Don’t starve our children’s potential
© Getty Images

According to the National Center for Children in Poverty, over 15 million children, or over 21 percent of all American kids, live in poverty. Additionally, more than half of public school children live below the poverty line and over 76 percent of U.S. teachers reported that students come to class hungry each day.

The problem hits close to home, right here in my state, Louisiana. About two-thirds of students in our state live in poverty. That is the same percentage of kids who are eligible for free or reduced school lunch in the state, as well as in the City of New Orleans. Clearly, there is a dangerous and growing food security crisis threatening our children in Louisiana and across the country.


Presently, public schools not only provide classroom instruction; they also serve desperately needed meals. Some kids may even get the majority of their weekly meals at school.  In New Orleans where the poverty rate is 39 percent, families are still struggling post Katrina as they are stuck in jobs that pay low wages and many are homeless.


Despite the fact that the free and reduced-priced meal program is a resource that has addressed a critical need in our country for more than 60 years, it is currently imperiled by legislation that threatens to scale back the number of children served. 

Cold-hearted and shortsighted members of Congress are threatening to slash meal programs in a naive attempt at cutting costs.

In the United States, every child has the right to an equal education. Free and reduced-priced meal programs play an essential role in making sure that children are fed. With recent changes to the nutritional standards of school lunches spearheaded by former first lady Michelle ObamaMichelle LeVaughn Robinson ObamaMichelle Obama celebrates seniors, tells them to 'breathe deep and dance your heart out' at virtual prom The Hill's Morning Report - Presented by Facebook - Mnuchin: More COVID-19 congressional action ahead Michelle Obama working with 31 mayors on increasing voter participation MORE, meals provided at school are healthier than what many children living in low-income households might typically be fed.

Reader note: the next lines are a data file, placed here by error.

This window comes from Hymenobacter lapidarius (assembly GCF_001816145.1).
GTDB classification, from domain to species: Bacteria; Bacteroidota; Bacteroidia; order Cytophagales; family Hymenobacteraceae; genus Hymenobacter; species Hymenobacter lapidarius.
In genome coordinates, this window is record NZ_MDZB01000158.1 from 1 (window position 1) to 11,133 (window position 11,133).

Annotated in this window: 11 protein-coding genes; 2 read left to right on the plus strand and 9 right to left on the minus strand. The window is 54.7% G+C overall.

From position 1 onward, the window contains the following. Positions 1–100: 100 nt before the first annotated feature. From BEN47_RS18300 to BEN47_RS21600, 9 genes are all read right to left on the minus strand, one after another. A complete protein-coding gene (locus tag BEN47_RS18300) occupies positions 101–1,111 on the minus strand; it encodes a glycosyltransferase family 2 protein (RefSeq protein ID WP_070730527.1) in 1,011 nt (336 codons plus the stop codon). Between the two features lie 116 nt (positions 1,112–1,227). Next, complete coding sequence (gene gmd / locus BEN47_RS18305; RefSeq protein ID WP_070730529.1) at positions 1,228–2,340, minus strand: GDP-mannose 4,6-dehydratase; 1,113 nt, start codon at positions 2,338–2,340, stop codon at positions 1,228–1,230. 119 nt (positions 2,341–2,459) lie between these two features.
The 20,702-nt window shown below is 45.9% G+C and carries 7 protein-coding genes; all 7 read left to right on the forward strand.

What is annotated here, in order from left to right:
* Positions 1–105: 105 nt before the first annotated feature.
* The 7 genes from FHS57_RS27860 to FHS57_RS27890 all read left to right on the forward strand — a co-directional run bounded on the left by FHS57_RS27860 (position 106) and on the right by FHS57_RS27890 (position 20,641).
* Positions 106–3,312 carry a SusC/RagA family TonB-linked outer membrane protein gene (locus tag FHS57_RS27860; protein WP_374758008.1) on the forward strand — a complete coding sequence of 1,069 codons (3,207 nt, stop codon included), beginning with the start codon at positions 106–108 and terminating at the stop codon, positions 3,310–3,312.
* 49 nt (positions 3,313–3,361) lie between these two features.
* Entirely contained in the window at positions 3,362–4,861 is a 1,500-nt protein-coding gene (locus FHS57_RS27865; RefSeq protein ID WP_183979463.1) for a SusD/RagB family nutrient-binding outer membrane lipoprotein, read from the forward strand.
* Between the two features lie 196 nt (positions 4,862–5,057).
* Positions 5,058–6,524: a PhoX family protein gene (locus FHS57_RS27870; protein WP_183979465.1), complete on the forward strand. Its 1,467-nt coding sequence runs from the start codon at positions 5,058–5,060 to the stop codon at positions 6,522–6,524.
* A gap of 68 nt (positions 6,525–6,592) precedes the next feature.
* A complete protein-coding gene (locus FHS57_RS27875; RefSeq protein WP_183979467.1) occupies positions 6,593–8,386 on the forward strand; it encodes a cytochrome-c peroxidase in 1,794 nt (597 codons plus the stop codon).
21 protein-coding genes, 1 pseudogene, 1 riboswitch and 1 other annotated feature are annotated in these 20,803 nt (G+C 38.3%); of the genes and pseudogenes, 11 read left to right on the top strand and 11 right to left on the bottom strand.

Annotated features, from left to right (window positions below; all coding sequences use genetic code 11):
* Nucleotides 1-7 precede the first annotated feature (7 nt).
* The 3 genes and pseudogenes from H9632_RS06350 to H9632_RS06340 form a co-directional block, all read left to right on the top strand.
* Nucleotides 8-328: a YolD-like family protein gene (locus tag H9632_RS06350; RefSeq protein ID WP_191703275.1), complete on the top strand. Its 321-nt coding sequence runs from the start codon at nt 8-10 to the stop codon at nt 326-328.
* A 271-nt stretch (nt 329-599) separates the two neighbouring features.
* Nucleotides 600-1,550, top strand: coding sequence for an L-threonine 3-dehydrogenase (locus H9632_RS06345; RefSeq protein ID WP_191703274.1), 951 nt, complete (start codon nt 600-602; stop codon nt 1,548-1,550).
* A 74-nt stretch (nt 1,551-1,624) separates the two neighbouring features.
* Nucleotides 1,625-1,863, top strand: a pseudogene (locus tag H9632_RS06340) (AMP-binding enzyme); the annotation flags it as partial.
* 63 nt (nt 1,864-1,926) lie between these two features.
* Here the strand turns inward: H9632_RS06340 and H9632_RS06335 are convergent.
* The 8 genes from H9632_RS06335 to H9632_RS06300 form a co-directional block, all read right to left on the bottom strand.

Consistent, healthy meals don’t only address the nutritional needs of students, they fuel learning.Students who receive two meals at school, such as breakfast and lunch, may perform better academically than those who receive just one or none.

It is absolutely crucial to the health and education of our kids and our nation to maintain free and reduced-price meal programs in public schools. Instead of trying to dismantle these programs, it is imperative that we work to strengthen and expand them.

 Almost 10 million students who are eligible for free lunch don't eat breakfast at school. Six out of seven kids who receive a free or reduced-price lunch don’t get such meals in the summer. In my home state of Louisiana, of the students who received a free or reduced-priced lunch, just over half also ate breakfast at school. In my state, one-of-six kids goes to bed hungry every night. One-fifth of kids in New Orleans is at risk of going hungry. Think about how much worse things will be if school meal programs are cut.

It will be a national tragedy if Congress takes food out of the mouths of children. In New Orleans, where we have yet to recover from Hurricane Katrina, putting more children at risk of hunger will only make that recovery even more elusive. 

While politicians may shave some money off of the budget by cutting school food programs, there will be a net loss as we pay for it many times over — and far into the future — as hungry children fail to thrive physically and intellectually.

We cannot afford to starve our future. If we want our country to be great, at minimum, we must feed and educate our children.

Gina Womack is the executive director of Families and Friends of Louisiana's Incarcerated Children, an organization which works with children at risk of being imprisoned and their families. Follow her on Twitter @ginabwomack

The views expressed by contributors are their own and are not the views of The Hill.